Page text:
Populist Demagoguery Knows No Party Identification
The best kind of person to have in one’s life is someone who will be both a fair-weather critic and a foul-weather friend. When things are going fine and dandy for a given individual, that person will benefit from having another offer gentle–and sometimes, not-so-gentle–reminders that all glory is fleeting. On the flip side, when even your own mother doesn’t like you, having the support of a stalwart friend through the tough times is nothing short of invaluable.
I support John McCain for President but I will only do so as a fair-weather critic and a foul-weather friend. Nowadays, McCain–surprisingly to some–appears to be holding his own against Barack Obama. Good for him–he and his campaign staff must be happy.
But their latest effort deserves some serious criticism:
What to say? First of all, it is more than a little appalling that McCain chooses to carry on his puzzling and bizarre crusade against the drug companies. Drug companies may not be warm, cuddly creatures in the mindscapes of people like John McCain, but they do more than he ever will to save the lives of sick people and to prolong the lives of those who otherwise would be swiftly and mercilessly finished off by incurable and terminal illnesses–HIV/AIDS being the most prominent among those illnesses. Yes, drug companies make a lot of money, but they are also forced to spend a lot of money as well thanks to the rigors of testing new products before they are allowed on the market. The business plan is fraught with expense and risk and McCain’s boasts about “fighting” drug companies sounds like so much empty bravado when one considers the basic facts.
The same goes for “Big Oil.” I have had it suggested to me that McCain’s attacks on this issue relate to his efforts to cut corporate subsidies. I love cutting corporate subsidies and hope that we get around to doing a lot of it soon. But I can’t buy the argument that McCain’s “fight” against the oil companies revolves around cutting their subsidies. In the current environment, such talk is a clear wink-and-nod in the direction of those who believe that oil companies are making “obscene profits” thanks to the high price of gasoline and who also believe that there is “gouging” going on, whatever that means. McCain’s attack ignores the fact that record taxes accompany the record profits that oil companies “enjoy” (if “enjoy” is the proper word here), that the profit margin of oil companies is actually nothing to write home about and that the profit margins in industries like electronics, chemicals and computers all outstrip those found in the oil business. Don’t believe me? Then read this. The article is meant to criticize Senator Obama for his plan to impose a “windfall profits tax” on oil companies, but it now appears that John McCain could benefit from reading the article as well.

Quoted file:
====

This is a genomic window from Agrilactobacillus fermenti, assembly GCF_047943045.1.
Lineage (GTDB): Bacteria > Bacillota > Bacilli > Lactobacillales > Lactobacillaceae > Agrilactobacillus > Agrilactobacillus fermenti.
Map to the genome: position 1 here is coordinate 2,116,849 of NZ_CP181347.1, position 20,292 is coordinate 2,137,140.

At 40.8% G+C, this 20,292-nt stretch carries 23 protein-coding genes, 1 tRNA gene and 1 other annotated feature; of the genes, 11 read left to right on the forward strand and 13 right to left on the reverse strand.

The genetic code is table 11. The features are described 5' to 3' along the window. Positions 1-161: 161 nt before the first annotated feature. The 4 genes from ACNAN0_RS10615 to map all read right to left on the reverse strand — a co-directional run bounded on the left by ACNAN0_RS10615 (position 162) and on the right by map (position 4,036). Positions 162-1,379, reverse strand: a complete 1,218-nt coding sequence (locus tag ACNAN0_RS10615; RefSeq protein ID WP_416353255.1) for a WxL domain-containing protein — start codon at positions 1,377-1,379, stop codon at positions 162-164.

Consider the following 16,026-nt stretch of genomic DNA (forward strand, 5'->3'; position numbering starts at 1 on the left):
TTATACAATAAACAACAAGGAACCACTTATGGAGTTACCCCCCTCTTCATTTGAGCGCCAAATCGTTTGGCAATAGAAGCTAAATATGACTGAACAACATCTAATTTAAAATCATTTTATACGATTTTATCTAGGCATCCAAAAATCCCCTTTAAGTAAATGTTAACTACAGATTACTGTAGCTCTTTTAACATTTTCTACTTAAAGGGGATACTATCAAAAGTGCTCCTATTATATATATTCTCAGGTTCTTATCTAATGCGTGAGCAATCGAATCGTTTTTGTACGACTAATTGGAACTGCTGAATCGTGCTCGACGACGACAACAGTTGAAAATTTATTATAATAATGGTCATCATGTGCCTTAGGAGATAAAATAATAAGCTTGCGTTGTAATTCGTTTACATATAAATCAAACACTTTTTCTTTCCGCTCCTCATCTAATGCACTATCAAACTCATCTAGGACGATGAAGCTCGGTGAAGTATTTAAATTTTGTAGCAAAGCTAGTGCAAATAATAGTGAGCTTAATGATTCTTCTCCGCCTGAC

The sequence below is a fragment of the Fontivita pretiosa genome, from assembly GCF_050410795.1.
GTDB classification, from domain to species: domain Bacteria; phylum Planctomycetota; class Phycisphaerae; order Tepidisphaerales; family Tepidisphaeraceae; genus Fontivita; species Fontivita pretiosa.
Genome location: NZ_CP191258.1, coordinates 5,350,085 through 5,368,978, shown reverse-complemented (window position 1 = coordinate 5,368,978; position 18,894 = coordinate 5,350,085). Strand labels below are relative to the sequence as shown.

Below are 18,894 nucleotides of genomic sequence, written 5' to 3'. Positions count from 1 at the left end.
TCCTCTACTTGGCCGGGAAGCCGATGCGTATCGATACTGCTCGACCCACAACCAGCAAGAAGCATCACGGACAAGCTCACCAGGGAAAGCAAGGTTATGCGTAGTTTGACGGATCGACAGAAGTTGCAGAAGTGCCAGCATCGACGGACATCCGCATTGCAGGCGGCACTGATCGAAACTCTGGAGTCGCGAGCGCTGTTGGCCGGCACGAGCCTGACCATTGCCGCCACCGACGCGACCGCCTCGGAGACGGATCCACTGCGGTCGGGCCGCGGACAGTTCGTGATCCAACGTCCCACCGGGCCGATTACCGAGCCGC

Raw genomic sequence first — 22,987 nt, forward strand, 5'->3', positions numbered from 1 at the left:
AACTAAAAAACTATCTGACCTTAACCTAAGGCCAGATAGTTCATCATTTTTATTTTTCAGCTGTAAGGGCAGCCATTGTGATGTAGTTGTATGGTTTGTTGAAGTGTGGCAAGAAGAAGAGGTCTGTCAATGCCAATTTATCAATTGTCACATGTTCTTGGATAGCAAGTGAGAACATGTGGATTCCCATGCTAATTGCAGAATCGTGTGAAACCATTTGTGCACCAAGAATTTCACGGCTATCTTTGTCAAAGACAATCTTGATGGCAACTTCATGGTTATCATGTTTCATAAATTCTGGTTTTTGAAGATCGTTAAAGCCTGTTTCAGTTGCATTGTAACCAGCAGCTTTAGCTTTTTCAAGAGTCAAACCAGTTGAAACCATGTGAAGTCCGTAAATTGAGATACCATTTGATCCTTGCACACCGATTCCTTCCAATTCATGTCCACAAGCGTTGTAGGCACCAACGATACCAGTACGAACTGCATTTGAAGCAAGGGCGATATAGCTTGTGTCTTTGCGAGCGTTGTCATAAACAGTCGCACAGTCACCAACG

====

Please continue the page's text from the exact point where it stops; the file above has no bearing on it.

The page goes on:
I suppose that we can add an excerpt from this blog post as well. Indeed, let’s go ahead and do just that:
So John McCain is running against the GOP, turning Ronald Reagan’s famous case against Jimmy Carter–are you better off now than you were four years ago?–into an argument for supporting a “maverick” within the incumbent party instead of throwing all the bums out. Add the invocation of populist boogey-men (very Al Gore at the 2000 Democratic National Convention), and you get an advert script that any Democrat could copy and paste, with a few minor adjustments, for his or her own campaign. When a Republican is using Democratic rhetoric that failed earlier this decade, it’s a real sign of how bad it is for Republicans these days.
One might add that when an electoral choice is between a fake Democrat and a real one, the real Democrat wins. Something for the McCain campaign to keep in mind the next time it wants to cut an ad. Too bad there was no one to warn them away from this ad.
Yes, I will still vote for John McCain. Yes, I think that he is a better candidate than is Barack Obama. But I have high expectations of my candidate and when he fails to live up to those expectations, he should be called on those failures. I’ll do my best to be a foul-weather friend for John McCain when the time comes to do so. But when the time comes to be a fair-weather critic, one shouldn’t shirk one’s responsibilities.
The McCain campaign appears to be doing fine. But they can do a whole lot better than this.